-          The Menendez brothers murdered their parents and asked the court for mercy on the grounds they were orphans!

-          The wife and child abuser says, “I was raised by abusive parents, so do not blame me; blame them.”

-          Secular psychology has come up with all kinds of labels and disorders and multi-syllable words to describe what a former generation would have correctly described as “sin.”

-          We want to all think we’re victims rather than villains. It’s because of our poor upbringing, our damaged psyche, our temperament, etc.

-          Sadly famous Christian individuals and ministries and publishers have been known to sue each other – our entire society has been changed into a lawsuit-driven world during our lifetime.

-          If you go through a drive through and spill your drink while you’re driving and multi-tasking, you can sue the fast food chain and win

-          If you’re a burglar breaking into a house and you get hurt while committing a crime, you can sue the owner and win in some cases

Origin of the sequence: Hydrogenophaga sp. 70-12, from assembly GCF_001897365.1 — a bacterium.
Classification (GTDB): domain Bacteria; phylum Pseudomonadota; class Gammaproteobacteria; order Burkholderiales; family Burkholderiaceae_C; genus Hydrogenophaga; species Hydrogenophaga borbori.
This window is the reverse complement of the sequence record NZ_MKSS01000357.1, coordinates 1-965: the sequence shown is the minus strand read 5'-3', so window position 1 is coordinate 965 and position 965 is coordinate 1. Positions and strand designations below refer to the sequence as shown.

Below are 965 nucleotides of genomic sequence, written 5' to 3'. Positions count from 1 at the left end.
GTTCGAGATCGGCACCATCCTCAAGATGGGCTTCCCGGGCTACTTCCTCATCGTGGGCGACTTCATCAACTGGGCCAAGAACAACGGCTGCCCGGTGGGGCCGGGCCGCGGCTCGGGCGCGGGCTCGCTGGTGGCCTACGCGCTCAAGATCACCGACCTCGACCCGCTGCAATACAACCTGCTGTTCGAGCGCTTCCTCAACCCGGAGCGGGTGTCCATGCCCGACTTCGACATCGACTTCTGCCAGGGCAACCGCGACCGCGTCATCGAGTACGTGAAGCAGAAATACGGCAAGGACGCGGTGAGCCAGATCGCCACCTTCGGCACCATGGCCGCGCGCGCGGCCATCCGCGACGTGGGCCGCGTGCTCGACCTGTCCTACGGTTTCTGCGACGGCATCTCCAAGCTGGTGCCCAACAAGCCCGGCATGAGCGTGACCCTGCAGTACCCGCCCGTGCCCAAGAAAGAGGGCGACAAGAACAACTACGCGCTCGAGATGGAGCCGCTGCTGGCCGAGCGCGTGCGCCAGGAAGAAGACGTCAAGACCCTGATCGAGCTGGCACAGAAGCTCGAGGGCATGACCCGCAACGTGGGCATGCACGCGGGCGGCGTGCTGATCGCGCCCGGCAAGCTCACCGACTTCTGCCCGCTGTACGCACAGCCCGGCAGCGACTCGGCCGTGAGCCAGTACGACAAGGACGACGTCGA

-          You can blame and sue your teachers, your parents, really anyone you want

-          Today people blame their parents (or children), their society, their environment, their teachers, the establishment, whatever they can do rather than admit their own guilt.

There’s an old saying “to err is human” – but we could add to that “to blame others for our errors is even more human”

According to Leadership publication, ‘In 1980 a Boston court acquitted Michael Tindall of flying illegal drugs into the United States. Tindall’s attorneys argued that he was a victim of “action addict syndrome,” an emotional disorder that makes a person crave dangerous, thrilling situations. Tindall was not a drug dealer, merely a thrill seeker.